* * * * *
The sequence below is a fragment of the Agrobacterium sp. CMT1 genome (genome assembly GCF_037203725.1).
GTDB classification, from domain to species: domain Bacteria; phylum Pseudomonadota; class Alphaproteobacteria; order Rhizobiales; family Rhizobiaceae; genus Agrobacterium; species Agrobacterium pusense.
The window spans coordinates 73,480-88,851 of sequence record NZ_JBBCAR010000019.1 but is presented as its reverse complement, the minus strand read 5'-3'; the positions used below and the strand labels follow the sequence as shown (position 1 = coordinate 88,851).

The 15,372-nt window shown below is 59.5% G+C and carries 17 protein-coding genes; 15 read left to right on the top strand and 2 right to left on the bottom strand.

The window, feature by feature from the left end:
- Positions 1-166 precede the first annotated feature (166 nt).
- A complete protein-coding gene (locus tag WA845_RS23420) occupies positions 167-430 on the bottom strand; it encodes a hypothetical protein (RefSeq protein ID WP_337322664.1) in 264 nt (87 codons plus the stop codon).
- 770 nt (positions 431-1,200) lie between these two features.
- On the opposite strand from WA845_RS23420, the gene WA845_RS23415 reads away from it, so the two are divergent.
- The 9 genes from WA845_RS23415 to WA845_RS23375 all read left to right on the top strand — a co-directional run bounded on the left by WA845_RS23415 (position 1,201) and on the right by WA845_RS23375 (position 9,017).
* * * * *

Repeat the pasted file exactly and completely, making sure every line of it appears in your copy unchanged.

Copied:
The sequence below is a fragment of the Agrobacterium sp. CMT1 genome (genome assembly GCF_037203725.1).
GTDB classification, from domain to species: domain Bacteria; phylum Pseudomonadota; class Alphaproteobacteria; order Rhizobiales; family Rhizobiaceae; genus Agrobacterium; species Agrobacterium pusense.
The window spans coordinates 73,480-88,851 of sequence record NZ_JBBCAR010000019.1 but is presented as its reverse complement, the minus strand read 5'-3'; the positions used below and the strand labels follow the sequence as shown (position 1 = coordinate 88,851).

The 15,372-nt window shown below is 59.5% G+C and carries 17 protein-coding genes; 15 read left to right on the top strand and 2 right to left on the bottom strand.

The window, feature by feature from the left end:
- Positions 1-166 precede the first annotated feature (166 nt).
- A complete protein-coding gene (locus tag WA845_RS23420) occupies positions 167-430 on the bottom strand; it encodes a hypothetical protein (RefSeq protein ID WP_337322664.1) in 264 nt (87 codons plus the stop codon).
- 770 nt (positions 431-1,200) lie between these two features.
- On the opposite strand from WA845_RS23420, the gene WA845_RS23415 reads away from it, so the two are divergent.
- The 9 genes from WA845_RS23415 to WA845_RS23375 all read left to right on the top strand — a co-directional run bounded on the left by WA845_RS23415 (position 1,201) and on the right by WA845_RS23375 (position 9,017).